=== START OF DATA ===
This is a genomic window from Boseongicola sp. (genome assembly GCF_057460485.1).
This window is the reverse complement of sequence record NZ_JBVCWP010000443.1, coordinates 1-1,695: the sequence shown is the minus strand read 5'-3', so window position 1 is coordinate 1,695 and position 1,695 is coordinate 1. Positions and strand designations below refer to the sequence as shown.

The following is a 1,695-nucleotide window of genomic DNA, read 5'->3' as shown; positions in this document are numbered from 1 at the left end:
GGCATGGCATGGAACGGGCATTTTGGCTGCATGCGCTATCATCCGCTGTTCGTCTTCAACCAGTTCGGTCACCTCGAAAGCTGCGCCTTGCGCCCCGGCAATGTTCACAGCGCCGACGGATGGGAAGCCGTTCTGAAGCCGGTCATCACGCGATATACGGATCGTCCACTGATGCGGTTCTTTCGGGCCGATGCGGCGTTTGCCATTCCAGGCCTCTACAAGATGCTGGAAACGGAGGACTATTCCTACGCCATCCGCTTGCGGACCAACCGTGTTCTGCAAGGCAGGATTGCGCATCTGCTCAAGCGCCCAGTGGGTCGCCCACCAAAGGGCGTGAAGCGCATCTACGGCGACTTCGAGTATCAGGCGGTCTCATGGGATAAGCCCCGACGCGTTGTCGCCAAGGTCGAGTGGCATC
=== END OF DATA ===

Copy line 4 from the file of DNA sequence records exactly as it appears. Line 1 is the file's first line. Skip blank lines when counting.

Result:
GGCATGGCATGGAACGGGCATTTTGGCTGCATGCGCTATCATCCGCTGTTCGTCTTCAACCAGTTCGGTCACCTCGAAAGCTGCGCCTTGCGCCCCGGCAATGTTCACAGCGCCGACGGATGGGAAGCCGTTCTGAAGCCGGTCATCACGCGATATACGGATCGTCCACTGATGCGGTTCTTTCGGGCCGATGCGGCGTTTGCCATTCCAGGCCTCTACAAGATGCTGGAAACGGAGGACTATTCCTACGCCATCCGCTTGCGGACCAACCGTGTTCTGCAAGGCAGGATTGCGCATCTGCTCAAGCGCCCAGTGGGTCGCCCACCAAAGGGCGTGAAGCGCATCTACGGCGACTTCGAGTATCAGGCGGTCTCATGGGATAAGCCCCGACGCGTTGTCGCCAAGGTCGAGTGGCATC